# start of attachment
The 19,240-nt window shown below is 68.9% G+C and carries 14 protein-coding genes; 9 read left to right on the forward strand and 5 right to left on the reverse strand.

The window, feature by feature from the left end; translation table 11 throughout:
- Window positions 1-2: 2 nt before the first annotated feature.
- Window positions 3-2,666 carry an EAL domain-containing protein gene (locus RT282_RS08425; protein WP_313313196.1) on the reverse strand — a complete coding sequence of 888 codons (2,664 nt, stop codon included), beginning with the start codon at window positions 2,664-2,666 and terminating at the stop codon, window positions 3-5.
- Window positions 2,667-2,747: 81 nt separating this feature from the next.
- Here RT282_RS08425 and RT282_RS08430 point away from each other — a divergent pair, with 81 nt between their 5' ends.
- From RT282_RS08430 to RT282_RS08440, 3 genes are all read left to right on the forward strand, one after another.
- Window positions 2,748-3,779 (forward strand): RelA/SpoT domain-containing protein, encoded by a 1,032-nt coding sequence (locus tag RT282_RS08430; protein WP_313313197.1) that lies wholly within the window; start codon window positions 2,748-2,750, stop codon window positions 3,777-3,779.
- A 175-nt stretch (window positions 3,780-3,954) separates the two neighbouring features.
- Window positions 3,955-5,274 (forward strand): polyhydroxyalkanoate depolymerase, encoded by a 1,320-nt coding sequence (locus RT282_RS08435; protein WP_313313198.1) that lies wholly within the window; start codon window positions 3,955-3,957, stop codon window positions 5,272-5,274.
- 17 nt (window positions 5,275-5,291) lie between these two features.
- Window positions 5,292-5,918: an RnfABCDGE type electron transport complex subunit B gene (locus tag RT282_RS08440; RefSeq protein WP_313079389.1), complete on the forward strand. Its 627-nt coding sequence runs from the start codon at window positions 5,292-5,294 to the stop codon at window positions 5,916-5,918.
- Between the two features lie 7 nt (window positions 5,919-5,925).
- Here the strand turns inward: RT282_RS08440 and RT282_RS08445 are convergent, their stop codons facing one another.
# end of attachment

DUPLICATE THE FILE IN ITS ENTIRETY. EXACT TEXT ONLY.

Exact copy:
The 19,240-nt window shown below is 68.9% G+C and carries 14 protein-coding genes; 9 read left to right on the forward strand and 5 right to left on the reverse strand.

The window, feature by feature from the left end; translation table 11 throughout:
- Window positions 1-2: 2 nt before the first annotated feature.
- Window positions 3-2,666 carry an EAL domain-containing protein gene (locus RT282_RS08425; protein WP_313313196.1) on the reverse strand — a complete coding sequence of 888 codons (2,664 nt, stop codon included), beginning with the start codon at window positions 2,664-2,666 and terminating at the stop codon, window positions 3-5.
- Window positions 2,667-2,747: 81 nt separating this feature from the next.
- Here RT282_RS08425 and RT282_RS08430 point away from each other — a divergent pair, with 81 nt between their 5' ends.
- From RT282_RS08430 to RT282_RS08440, 3 genes are all read left to right on the forward strand, one after another.
- Window positions 2,748-3,779 (forward strand): RelA/SpoT domain-containing protein, encoded by a 1,032-nt coding sequence (locus tag RT282_RS08430; protein WP_313313197.1) that lies wholly within the window; start codon window positions 2,748-2,750, stop codon window positions 3,777-3,779.
- A 175-nt stretch (window positions 3,780-3,954) separates the two neighbouring features.
- Window positions 3,955-5,274 (forward strand): polyhydroxyalkanoate depolymerase, encoded by a 1,320-nt coding sequence (locus RT282_RS08435; protein WP_313313198.1) that lies wholly within the window; start codon window positions 3,955-3,957, stop codon window positions 5,272-5,274.
- 17 nt (window positions 5,275-5,291) lie between these two features.
- Window positions 5,292-5,918: an RnfABCDGE type electron transport complex subunit B gene (locus tag RT282_RS08440; RefSeq protein WP_313079389.1), complete on the forward strand. Its 627-nt coding sequence runs from the start codon at window positions 5,292-5,294 to the stop codon at window positions 5,916-5,918.
- Between the two features lie 7 nt (window positions 5,919-5,925).
- Here the strand turns inward: RT282_RS08440 and RT282_RS08445 are convergent, their stop codons facing one another.